Talking about the paradox: The question is why the southern portions of the GBR don’t see the same levels of protection like the northern sections of this forest? Also, why was the decision made to take away protection from an extremely damaged area like Phillips Arm, where forestry has led to the destruction of the environment of the Phillips River watershed?

Neither the BC Liberal government nor the member NGOs of the Rainforest Solution Project have given Kwiakah First Nation a satisfactory answer to this question.

Looking at this situation we could only make the following observations:

  • It is in the southern portions of the GBR were the brunt of logging activities will occur.
  • The First Nations with territories in the southern areas of the GBR were represented by negotiators of the Nanwakolas Council during the GBR negotiations.
  • The Chairman and President of the Nanwakolas Council was Dallas Smith (stepped down from this position in December of 2016)
  • Premier Christie Clark announced in October of 2016 that former president of the Nanwakolas Council Dallas Smith will be the BC Liberal candidate for the riding of the North Island in the 2017 provincial election.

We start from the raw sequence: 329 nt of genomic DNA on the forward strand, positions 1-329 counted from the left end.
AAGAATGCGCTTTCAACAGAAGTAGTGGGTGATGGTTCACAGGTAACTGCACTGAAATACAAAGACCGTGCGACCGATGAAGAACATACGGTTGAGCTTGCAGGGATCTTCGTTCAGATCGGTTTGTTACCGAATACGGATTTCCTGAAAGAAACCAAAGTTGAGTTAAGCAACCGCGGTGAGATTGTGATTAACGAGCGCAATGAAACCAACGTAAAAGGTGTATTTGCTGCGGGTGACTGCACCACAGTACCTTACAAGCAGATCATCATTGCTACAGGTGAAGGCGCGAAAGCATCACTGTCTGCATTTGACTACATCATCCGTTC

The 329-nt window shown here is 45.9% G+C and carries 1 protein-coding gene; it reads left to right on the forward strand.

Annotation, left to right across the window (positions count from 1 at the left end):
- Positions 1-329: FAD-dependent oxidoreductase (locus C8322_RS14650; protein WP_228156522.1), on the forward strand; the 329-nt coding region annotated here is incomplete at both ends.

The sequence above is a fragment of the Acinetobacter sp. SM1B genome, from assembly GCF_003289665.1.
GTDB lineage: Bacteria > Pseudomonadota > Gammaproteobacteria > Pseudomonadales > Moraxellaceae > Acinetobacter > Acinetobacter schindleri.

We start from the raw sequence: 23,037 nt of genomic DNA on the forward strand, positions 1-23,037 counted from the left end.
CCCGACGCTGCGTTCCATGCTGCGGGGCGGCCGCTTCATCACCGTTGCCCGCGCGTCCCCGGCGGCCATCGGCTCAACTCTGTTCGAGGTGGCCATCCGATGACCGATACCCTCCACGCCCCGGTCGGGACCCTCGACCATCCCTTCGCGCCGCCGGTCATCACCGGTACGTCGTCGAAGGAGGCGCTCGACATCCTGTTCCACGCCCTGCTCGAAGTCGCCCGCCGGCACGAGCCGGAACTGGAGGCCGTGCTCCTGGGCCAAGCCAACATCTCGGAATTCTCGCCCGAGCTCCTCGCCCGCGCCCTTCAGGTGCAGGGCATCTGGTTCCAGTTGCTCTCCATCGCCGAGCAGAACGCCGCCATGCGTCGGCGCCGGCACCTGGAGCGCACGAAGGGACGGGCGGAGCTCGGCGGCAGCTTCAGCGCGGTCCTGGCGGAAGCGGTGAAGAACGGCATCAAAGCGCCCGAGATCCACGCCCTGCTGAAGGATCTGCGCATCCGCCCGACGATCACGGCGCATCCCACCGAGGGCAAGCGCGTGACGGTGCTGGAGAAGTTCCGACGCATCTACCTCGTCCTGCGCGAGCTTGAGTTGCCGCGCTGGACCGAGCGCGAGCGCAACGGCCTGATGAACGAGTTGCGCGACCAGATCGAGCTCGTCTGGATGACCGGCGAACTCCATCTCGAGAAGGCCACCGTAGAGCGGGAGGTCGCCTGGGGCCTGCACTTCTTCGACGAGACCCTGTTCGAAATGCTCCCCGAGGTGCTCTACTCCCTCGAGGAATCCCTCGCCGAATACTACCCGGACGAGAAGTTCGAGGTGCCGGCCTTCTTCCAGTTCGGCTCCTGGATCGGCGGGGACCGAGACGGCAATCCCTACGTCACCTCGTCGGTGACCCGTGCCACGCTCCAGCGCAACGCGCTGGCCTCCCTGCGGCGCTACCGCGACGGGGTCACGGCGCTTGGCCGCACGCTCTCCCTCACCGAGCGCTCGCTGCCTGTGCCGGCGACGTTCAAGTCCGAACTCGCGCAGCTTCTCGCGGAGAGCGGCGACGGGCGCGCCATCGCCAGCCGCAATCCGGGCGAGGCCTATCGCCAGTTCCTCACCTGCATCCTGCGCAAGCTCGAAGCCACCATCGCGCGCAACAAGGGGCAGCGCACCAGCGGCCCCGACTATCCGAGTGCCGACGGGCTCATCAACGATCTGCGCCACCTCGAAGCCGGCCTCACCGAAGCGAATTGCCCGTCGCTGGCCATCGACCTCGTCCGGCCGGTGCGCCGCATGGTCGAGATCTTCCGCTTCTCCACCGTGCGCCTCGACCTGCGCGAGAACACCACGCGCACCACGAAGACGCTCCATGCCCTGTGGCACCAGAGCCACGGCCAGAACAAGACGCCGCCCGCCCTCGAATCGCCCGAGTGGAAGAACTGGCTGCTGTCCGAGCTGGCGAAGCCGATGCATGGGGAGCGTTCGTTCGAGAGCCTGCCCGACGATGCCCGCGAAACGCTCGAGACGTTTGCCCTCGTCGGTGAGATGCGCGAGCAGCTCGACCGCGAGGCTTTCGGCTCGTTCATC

• In the announcement speech the Premier named candidate Dallas Smith the “Architect” of the Great Bear Rainforest Agreement

No further comment………………..


 
Posted By PWR Initiative

On our website we have mentioned that Kwiakah First Nation has invested substantially in scientific research to find answers about the health of the Phillips Arm grizzly bear and the Phillips River salmon populations. In addition, professionals worked on an aquatic assessment for the Phillips watershed and an Eelgrass and Clam survey was completed.